You can find the list of supported currencies on Neon’s announcement. They are currently working on adding more currencies. I would not be surprised if we saw more currencies by the end of the year!

Cheaper International Transfers

The main advantage of this partnership is that international transfers are now cheaper!

Neon is now the Swiss bank with the cheapest international transfers! For each transfer with Neon, you will pay TransferWise Fees and the Neon convenience fee of 0.40% of the total amount.

Here are a few examples of fees with Neon:

  • Send 1000 CHF to EUR: 8.84 CHF in fees
  • Send 10000 CHF to USD: 84.02 CHF in fees
  • Send 5000 CHF to CAD: 44.02 CHF in fees

It may seem high like this, but when we compare with Swiss banks, Neon fees are outstanding:

Transfer Neon ZKB PostFinance UBS BCV
1000 CHF to EUR (France) 8.84 CHF 9.81 CHF 12 CHF 16.92 CHF 34.17 CHF
10000 CHF to EUR (France) 83.63 CHF 98.06 CHF 120 CHF 166.54 CHF 160.05 CHF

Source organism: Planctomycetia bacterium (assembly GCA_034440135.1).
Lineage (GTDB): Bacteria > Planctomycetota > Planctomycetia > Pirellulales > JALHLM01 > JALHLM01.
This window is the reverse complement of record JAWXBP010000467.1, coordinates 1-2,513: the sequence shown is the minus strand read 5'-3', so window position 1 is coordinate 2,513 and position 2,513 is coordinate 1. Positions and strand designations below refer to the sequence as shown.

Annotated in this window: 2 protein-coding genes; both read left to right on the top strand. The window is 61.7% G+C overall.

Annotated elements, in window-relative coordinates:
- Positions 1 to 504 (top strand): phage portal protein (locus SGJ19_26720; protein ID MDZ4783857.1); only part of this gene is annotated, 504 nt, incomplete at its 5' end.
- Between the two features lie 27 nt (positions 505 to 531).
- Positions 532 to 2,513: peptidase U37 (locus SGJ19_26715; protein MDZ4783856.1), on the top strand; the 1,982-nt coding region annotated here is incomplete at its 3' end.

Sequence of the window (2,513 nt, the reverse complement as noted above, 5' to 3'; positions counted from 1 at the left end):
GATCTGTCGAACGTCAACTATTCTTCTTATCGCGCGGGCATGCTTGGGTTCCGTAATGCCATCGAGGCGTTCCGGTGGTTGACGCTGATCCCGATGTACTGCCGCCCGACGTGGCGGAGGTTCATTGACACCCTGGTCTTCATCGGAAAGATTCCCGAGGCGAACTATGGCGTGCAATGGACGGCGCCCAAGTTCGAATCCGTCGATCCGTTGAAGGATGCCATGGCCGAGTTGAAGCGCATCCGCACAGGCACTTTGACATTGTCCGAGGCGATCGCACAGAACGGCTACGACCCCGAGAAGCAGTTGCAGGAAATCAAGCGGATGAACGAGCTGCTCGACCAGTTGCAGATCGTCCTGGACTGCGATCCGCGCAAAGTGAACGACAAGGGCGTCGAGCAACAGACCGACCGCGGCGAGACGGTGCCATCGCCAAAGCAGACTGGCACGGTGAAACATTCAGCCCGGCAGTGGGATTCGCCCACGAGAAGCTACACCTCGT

5000 CHF to USD (U.S.) 42.61 CHF 71.90 CHF 81.32 CHF 105.31 CHF 92.11 CHF
5000 CHF to GBP (U.K.) 41.99 CHF 71.91 CHF 81.48 CHF 105.60 CHF 98.39 CHF
5000 CHF to PHP (Philippines) 49.29 CHF 306.71 CHF 198.96 CHF
1000 CHF to HUF (Hungary) 10.75 CHF 35.83 CHF 46.28 CHF

We can see that the difference between Neon and other Swiss banks is significant! You can save a lot in fees by using Neon for your international transfers. In a typical case of transferring 1000 CHF to France in EUR, you can save up to 25 CHF compared to the most expensive Swiss bank. And for more exotic currencies like PHP from the Philippines, you can save more than 250 CHF!

I have used monito to make this comparison. The holes in the table are because I have not been able to find the fees for these international transfers. They do not include Neon yet, but it is easy since you just have to add a 0.40% fee on top of TransferWise fees.

Faster International Transfers

There is another advantage: International transfers with Neon are now much faster!